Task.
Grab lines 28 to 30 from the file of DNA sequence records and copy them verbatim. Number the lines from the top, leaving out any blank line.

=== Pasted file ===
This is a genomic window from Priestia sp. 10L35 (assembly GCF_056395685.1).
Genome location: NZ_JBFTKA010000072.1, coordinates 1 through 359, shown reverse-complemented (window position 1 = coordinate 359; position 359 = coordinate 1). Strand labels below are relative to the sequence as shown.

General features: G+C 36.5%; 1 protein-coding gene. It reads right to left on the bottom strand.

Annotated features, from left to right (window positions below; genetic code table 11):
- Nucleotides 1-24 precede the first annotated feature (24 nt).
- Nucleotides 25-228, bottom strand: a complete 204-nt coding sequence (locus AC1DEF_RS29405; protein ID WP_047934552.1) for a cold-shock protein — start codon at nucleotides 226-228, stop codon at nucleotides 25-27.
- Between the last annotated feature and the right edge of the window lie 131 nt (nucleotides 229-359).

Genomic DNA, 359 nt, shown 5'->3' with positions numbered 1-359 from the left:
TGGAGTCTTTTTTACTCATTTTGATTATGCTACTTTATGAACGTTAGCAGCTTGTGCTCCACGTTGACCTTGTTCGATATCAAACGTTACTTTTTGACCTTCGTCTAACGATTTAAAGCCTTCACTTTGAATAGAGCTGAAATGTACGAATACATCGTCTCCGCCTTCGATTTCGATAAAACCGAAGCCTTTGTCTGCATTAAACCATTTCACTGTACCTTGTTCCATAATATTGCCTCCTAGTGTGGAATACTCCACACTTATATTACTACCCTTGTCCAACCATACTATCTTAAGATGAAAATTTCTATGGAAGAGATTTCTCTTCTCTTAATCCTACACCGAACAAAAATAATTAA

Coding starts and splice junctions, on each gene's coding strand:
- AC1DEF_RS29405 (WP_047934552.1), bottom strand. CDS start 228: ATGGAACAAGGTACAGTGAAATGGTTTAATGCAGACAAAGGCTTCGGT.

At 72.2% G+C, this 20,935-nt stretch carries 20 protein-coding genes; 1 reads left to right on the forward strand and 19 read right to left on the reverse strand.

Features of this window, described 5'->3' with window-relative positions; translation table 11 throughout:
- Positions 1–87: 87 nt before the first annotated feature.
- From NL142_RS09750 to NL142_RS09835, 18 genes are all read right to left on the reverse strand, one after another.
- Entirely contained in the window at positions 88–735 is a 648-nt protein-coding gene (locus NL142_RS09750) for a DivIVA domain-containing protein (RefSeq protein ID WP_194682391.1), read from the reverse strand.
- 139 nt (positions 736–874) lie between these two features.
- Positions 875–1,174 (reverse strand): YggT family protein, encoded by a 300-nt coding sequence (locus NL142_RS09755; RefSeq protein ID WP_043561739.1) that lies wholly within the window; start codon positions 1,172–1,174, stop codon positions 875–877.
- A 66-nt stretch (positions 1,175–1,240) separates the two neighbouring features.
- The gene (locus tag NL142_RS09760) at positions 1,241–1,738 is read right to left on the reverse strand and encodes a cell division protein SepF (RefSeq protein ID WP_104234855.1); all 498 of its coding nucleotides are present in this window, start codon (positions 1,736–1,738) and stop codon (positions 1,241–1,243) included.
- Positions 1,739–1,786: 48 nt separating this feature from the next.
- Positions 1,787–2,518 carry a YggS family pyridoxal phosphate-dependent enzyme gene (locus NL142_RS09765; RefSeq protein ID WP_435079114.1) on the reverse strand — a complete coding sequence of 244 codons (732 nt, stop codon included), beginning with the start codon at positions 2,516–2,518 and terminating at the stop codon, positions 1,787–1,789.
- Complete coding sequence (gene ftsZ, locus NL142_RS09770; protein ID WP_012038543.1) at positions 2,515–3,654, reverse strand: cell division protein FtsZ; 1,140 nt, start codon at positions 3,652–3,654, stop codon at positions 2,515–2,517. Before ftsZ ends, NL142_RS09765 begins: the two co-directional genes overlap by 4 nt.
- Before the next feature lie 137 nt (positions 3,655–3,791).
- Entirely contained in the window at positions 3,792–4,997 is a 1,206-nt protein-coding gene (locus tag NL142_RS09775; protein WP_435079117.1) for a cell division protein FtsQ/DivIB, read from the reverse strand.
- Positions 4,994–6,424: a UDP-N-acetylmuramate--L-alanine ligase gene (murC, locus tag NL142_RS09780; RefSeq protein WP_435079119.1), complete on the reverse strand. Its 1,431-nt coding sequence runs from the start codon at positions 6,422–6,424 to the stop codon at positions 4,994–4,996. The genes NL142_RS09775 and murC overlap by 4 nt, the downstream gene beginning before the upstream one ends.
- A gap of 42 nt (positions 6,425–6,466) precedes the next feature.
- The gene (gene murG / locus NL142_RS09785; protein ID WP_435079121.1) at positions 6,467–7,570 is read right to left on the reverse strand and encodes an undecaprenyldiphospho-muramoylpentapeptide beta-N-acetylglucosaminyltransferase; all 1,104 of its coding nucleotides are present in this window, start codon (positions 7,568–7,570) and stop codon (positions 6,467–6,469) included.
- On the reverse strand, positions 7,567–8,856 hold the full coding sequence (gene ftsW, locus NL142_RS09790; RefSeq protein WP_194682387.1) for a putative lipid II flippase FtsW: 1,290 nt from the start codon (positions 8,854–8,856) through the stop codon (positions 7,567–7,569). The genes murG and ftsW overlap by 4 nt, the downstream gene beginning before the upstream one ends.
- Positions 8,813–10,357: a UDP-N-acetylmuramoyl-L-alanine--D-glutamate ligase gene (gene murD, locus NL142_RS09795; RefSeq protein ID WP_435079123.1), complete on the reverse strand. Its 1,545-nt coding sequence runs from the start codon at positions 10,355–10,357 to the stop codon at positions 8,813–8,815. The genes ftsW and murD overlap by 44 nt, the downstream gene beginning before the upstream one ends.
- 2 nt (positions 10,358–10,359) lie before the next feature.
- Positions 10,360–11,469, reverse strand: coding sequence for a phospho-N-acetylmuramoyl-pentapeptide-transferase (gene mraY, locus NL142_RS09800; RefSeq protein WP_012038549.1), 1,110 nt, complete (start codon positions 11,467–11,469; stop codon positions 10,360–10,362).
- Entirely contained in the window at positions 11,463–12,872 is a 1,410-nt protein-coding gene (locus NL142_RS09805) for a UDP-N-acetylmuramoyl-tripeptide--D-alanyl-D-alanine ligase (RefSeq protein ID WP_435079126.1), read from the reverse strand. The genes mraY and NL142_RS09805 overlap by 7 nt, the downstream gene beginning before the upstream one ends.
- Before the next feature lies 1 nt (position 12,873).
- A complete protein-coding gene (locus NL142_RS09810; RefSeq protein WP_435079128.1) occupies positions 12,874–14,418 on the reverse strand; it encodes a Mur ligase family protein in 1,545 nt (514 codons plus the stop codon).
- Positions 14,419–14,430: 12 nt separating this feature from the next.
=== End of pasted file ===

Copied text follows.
- The gene (gene murG / locus NL142_RS09785; protein ID WP_435079121.1) at positions 6,467–7,570 is read right to left on the reverse strand and encodes an undecaprenyldiphospho-muramoylpentapeptide beta-N-acetylglucosaminyltransferase; all 1,104 of its coding nucleotides are present in this window, start codon (positions 7,568–7,570) and stop codon (positions 6,467–6,469) included.
- On the reverse strand, positions 7,567–8,856 hold the full coding sequence (gene ftsW, locus NL142_RS09790; RefSeq protein WP_194682387.1) for a putative lipid II flippase FtsW: 1,290 nt from the start codon (positions 8,854–8,856) through the stop codon (positions 7,567–7,569). The genes murG and ftsW overlap by 4 nt, the downstream gene beginning before the upstream one ends.
- Positions 8,813–10,357: a UDP-N-acetylmuramoyl-L-alanine--D-glutamate ligase gene (gene murD, locus NL142_RS09795; RefSeq protein ID WP_435079123.1), complete on the reverse strand. Its 1,545-nt coding sequence runs from the start codon at positions 10,355–10,357 to the stop codon at positions 8,813–8,815. The genes ftsW and murD overlap by 44 nt, the downstream gene beginning before the upstream one ends.